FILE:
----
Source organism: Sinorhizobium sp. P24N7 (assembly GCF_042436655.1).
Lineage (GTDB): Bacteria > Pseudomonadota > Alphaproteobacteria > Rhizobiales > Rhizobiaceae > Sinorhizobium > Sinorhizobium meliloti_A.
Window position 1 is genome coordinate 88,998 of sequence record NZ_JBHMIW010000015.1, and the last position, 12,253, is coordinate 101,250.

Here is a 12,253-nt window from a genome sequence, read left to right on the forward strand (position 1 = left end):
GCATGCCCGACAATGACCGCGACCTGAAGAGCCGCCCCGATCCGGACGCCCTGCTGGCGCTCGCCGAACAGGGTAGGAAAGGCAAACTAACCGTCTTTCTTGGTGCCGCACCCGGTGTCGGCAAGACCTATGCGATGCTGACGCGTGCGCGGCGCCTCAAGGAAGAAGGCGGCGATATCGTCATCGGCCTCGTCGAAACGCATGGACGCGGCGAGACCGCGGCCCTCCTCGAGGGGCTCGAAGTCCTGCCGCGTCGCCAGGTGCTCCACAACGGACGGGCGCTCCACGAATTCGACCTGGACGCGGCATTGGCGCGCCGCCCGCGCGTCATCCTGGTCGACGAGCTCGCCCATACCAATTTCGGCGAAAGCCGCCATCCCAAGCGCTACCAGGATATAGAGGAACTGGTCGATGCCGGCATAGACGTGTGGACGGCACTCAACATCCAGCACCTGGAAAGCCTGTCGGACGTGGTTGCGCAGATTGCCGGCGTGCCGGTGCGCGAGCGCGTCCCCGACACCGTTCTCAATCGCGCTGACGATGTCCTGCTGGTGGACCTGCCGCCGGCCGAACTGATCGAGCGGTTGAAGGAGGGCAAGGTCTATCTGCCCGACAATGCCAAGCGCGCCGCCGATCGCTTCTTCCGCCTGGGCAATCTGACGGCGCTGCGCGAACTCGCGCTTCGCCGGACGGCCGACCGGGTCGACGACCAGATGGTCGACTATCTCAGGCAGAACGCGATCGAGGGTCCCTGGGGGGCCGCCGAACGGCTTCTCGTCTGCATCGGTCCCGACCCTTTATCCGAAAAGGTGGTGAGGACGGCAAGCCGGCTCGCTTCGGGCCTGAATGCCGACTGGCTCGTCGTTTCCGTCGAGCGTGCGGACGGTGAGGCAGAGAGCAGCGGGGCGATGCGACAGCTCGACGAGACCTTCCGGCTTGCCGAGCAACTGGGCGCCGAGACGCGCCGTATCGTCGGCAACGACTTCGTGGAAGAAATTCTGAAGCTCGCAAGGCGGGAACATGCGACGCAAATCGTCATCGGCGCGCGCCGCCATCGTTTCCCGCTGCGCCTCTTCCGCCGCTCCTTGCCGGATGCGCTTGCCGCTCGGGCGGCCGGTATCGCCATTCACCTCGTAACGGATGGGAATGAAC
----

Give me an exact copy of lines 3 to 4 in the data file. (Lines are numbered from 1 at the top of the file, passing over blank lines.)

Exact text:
Window position 1 is genome coordinate 88,998 of sequence record NZ_JBHMIW010000015.1, and the last position, 12,253, is coordinate 101,250.

Here is a 12,253-nt window from a genome sequence, read left to right on the forward strand (position 1 = left end):